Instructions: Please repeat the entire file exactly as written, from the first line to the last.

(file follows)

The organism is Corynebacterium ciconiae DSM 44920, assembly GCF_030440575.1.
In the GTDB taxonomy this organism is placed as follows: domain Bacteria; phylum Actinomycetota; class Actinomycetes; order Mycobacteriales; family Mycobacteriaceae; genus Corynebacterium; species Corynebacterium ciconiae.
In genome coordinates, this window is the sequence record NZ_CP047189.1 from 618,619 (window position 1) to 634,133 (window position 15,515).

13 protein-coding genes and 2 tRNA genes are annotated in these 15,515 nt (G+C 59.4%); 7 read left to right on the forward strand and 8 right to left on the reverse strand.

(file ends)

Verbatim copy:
The organism is Corynebacterium ciconiae DSM 44920, assembly GCF_030440575.1.
In the GTDB taxonomy this organism is placed as follows: domain Bacteria; phylum Actinomycetota; class Actinomycetes; order Mycobacteriales; family Mycobacteriaceae; genus Corynebacterium; species Corynebacterium ciconiae.
In genome coordinates, this window is the sequence record NZ_CP047189.1 from 618,619 (window position 1) to 634,133 (window position 15,515).

13 protein-coding genes and 2 tRNA genes are annotated in these 15,515 nt (G+C 59.4%); 7 read left to right on the forward strand and 8 right to left on the reverse strand.